27 NOVEMBER 2017
BY KIM MCINTOSH, Policy Officer at The Runnymede Trust

This blog was published in partnership with the UK-based, black feminist organisation Imkaan, to mark 16 Days of Activism Against Gender-Based Violence. You can read the original article here.

Austerity has impacted black and minority ethnic (BME) women in a dramatic and disproportionate fashion. Not only do women get paid less, have most of the responsibility for childcare and continue to be underrepresented in public decision making — they also continue to bear the brunt of violence. Despite the high profile cases of sexual assault and harassment that have rocked Hollywood to parliament, violence against women is still under-reported.

BME women are the financial losers - the poorest even more so

Research that we carried out at the Runnymede Trust with the Women’s Budget Group brought to the fore how austerity policies, which appear abstract and intangible at policy level, are having an adverse effect on BME women trying to escape violence and abuse. We found that BME women in the UK will lose more of their income than white women and white men across all income levels if government sticks with their budgetary plans, pursued since 2010.

Working age benefits — from Working Tax Credits and Child Benefit, to Job Seekers Allowance and Housing Benefit — have not been increased in line with the cost of living. Additionally, public services such as Sure Start and the NHS have been cut. As a result, the poorest black women and Asian households are set to lose £8,407-£11,678 respectively per year by 2020. Single mothers will lose £8,790 per year until 2020. The wealthiest white men lose just 1% of their income. This leaves vulnerable BME women with less resources to leave situations of violence. Furthermore, the roll-out of Universal Credit, paid to a single member of the household, could leave women facing violence in an increasingly vulnerable position.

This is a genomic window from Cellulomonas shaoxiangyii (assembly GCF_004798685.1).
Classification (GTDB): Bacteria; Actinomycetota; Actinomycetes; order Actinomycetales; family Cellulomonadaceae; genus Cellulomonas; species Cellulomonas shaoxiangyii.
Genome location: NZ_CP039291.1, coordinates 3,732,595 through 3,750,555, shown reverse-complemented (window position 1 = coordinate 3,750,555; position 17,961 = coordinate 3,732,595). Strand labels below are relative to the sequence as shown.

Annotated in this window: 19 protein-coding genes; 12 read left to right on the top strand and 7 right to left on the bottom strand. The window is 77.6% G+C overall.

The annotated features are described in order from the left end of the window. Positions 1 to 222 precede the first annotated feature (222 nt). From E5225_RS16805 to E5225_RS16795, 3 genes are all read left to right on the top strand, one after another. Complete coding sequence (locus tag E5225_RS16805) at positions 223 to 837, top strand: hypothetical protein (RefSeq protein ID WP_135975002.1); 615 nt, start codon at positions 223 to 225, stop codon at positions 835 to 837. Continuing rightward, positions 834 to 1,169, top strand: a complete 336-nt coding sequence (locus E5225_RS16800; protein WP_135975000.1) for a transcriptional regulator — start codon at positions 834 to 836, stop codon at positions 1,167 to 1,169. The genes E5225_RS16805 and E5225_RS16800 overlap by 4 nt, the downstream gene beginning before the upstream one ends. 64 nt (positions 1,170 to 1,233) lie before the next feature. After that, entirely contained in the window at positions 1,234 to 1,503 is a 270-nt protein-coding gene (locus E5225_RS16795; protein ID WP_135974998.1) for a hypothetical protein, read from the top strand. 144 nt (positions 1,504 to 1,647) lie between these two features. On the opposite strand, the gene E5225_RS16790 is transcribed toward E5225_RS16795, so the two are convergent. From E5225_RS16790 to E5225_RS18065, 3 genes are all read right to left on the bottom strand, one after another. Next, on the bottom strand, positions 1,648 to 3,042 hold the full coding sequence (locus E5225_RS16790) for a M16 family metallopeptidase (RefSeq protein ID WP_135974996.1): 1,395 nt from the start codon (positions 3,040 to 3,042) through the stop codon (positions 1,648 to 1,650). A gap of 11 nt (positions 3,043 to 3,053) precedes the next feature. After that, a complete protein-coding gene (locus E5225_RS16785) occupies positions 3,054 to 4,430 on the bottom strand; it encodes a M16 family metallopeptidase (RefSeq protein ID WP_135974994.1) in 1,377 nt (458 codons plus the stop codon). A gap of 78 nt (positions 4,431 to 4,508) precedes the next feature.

Our report included interviews with women in Manchester and Coventry to build upon our statistical analysis. This brought to life the devastating impact on austerity on BME women. Cuts to services that at first glance one may not conceive as affecting women fleeing abuse can inadvertently have a negative impact. For example, women experiencing domestic violence can find it difficult to provide the supporting evidence required for benefit applications if they have fled their home in a hurry. Coventry Women’s Voices, our partner in this project, heard from one domestic violence support service that was concerned about the cuts to police funding, because this meant that women were no longer being escorted when returning home to collect vital documents.